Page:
'Dancing in the Dark': A Review of Gwen Brodsky and Shelagh Day's Canadian Charter Equality Rights for Women: One Step Forward or Two Steps Back?

Windsor Yearbook Access to Justice, Vol. 10, p. 223, 1990

14 Pages Posted: 14 Aug 2008

See all articles by Brenda Cossman

Brenda Cossman

University of Toronto - Faculty of Law

Date Written: August 13, 2008

Abstract

The following article argues that while Brodsky and Day's study of the first three years of equality litigation under the Charter of Rights and Freedoms is an important contribution in revealing the extent to which equality rights have been used by men rather than women and other disadvantaged groups, it fails to adequately interrogate the role of rights discourse in feminist struggles for social change. After reviewing the debates regarding rights discourse, the article argues that feminist litigation strategies must be informed by a more complicated understanding of the role of rights, and must be made accountable to the broader social movement.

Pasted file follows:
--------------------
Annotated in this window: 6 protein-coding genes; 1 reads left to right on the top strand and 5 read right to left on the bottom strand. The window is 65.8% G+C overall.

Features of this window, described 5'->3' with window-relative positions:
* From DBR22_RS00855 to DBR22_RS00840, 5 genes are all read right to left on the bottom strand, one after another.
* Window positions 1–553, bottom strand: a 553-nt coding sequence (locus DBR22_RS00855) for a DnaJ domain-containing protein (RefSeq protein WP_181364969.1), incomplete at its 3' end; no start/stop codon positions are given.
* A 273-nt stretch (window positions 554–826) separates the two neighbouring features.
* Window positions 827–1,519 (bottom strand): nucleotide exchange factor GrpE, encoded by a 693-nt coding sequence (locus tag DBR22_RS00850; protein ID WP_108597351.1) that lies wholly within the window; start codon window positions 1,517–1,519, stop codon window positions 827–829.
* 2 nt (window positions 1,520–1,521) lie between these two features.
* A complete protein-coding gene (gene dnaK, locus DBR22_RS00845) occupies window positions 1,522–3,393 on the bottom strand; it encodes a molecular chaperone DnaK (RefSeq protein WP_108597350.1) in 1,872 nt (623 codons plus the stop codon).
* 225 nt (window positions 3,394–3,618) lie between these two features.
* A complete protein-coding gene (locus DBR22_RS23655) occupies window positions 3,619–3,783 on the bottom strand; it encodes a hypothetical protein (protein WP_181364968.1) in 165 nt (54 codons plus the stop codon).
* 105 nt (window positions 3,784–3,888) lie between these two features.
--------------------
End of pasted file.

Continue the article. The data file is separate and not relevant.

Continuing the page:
Suggested Citation

Cossman, Brenda, 'Dancing in the Dark': A Review of Gwen Brodsky and Shelagh Day's Canadian Charter Equality Rights for Women: One Step Forward or Two Steps Back? (August 13, 2008). Windsor Yearbook Access to Justice, Vol. 10, p. 223, 1990. Available at SSRN: https://ssrn.com/abstract=1222882

Brenda Cossman (Contact Author)

University of Toronto - Faculty of Law ( email )

78 and 84 Queen's Park
Toronto, Ontario M5S 2C5
Canada
416-978-6658 (Phone)

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